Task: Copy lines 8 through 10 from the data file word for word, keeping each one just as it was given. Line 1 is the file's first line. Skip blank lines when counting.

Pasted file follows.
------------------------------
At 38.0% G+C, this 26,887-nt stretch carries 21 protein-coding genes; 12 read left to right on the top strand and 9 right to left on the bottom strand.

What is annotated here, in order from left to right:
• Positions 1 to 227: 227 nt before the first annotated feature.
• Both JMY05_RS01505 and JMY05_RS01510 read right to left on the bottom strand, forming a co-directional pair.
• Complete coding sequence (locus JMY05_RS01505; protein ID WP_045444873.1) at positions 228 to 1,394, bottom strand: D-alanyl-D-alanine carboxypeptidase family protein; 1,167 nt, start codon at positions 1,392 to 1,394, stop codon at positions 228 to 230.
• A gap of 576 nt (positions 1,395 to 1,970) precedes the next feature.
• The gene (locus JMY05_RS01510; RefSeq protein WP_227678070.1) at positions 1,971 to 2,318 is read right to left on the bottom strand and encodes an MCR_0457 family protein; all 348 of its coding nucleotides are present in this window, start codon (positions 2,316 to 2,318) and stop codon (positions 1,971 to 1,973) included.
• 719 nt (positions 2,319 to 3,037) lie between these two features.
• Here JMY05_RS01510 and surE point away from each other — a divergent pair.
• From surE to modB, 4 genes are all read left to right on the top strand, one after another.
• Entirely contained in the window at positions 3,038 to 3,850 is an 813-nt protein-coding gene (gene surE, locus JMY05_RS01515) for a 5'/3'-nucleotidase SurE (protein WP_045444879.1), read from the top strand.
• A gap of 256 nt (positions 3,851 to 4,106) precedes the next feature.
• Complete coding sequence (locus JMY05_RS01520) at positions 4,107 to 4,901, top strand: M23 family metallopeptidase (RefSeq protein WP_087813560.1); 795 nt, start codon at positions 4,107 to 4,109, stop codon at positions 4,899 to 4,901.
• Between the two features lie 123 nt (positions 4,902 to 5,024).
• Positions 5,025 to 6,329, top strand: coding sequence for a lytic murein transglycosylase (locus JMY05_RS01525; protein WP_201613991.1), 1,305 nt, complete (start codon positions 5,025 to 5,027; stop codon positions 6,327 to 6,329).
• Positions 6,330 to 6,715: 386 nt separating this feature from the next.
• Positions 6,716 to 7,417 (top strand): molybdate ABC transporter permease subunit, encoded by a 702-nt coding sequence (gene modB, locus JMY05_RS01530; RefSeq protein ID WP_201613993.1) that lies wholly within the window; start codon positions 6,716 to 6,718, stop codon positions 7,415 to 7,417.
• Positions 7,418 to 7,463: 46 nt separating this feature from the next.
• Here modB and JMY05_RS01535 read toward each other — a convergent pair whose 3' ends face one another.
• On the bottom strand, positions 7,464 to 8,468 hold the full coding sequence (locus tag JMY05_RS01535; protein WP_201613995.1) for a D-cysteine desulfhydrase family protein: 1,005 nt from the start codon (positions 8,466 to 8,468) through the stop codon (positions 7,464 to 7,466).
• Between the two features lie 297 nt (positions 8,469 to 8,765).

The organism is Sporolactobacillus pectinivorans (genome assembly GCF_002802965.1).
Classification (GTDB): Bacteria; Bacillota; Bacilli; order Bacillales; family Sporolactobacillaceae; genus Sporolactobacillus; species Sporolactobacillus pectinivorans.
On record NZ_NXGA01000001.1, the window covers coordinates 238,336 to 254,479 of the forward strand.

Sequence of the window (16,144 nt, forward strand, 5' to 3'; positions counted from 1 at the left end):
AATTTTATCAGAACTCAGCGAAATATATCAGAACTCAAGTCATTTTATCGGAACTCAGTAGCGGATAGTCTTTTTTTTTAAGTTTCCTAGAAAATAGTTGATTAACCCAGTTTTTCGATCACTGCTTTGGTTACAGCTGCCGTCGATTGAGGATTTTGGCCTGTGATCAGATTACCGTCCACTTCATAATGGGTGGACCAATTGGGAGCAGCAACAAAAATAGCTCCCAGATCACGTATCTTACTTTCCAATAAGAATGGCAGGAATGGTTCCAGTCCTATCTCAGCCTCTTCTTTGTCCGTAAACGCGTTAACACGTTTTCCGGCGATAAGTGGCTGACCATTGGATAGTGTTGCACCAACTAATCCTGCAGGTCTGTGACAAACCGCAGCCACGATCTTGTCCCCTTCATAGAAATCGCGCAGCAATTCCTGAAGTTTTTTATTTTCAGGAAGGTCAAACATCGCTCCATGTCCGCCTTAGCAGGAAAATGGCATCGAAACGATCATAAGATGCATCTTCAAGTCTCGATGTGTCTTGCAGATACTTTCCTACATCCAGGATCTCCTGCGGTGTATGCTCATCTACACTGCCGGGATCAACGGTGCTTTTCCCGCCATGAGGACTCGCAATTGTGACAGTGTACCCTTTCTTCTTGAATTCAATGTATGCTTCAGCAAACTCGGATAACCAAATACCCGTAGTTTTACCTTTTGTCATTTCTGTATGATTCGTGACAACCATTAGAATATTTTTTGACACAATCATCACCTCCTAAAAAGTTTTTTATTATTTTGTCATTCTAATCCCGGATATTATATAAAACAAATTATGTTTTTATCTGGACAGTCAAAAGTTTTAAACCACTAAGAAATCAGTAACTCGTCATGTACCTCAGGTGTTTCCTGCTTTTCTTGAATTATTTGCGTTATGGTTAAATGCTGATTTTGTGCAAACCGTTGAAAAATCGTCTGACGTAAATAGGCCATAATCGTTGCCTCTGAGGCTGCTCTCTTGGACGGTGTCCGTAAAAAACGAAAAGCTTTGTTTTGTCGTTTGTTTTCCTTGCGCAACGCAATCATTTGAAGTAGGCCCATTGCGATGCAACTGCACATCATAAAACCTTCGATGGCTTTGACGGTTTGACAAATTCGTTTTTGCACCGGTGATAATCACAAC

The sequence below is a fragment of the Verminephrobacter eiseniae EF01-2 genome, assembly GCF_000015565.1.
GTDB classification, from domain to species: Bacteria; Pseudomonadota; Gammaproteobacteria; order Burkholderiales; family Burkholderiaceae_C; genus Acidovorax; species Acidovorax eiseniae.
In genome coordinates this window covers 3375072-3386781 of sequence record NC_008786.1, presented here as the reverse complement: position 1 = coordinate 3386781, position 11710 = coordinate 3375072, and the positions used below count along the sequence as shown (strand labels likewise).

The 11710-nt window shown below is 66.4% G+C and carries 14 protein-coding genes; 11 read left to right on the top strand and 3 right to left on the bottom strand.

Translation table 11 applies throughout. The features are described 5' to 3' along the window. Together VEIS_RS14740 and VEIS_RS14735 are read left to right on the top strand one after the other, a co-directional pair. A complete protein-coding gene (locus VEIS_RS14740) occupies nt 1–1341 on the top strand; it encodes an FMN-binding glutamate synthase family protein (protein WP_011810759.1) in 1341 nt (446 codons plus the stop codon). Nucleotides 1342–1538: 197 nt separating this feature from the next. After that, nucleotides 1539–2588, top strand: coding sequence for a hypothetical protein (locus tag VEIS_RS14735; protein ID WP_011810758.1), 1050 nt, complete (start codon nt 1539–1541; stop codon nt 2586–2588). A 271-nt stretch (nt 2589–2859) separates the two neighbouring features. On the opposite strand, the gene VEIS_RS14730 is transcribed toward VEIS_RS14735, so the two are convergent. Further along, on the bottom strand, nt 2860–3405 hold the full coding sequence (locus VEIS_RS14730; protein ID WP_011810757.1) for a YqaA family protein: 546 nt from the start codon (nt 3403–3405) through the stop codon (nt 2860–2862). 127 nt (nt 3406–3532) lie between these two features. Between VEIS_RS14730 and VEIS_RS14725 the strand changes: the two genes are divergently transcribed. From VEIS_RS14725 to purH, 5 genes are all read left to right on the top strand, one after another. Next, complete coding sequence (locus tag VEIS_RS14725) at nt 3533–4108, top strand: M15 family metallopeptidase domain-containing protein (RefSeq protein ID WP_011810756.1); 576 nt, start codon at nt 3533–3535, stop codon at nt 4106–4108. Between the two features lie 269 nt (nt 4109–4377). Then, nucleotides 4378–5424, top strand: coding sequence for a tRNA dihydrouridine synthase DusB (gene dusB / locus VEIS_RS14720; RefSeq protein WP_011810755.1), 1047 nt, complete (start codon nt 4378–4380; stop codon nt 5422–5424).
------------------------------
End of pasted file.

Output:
• 719 nt (positions 2,319 to 3,037) lie between these two features.
• Here JMY05_RS01510 and surE point away from each other — a divergent pair.
• From surE to modB, 4 genes are all read left to right on the top strand, one after another.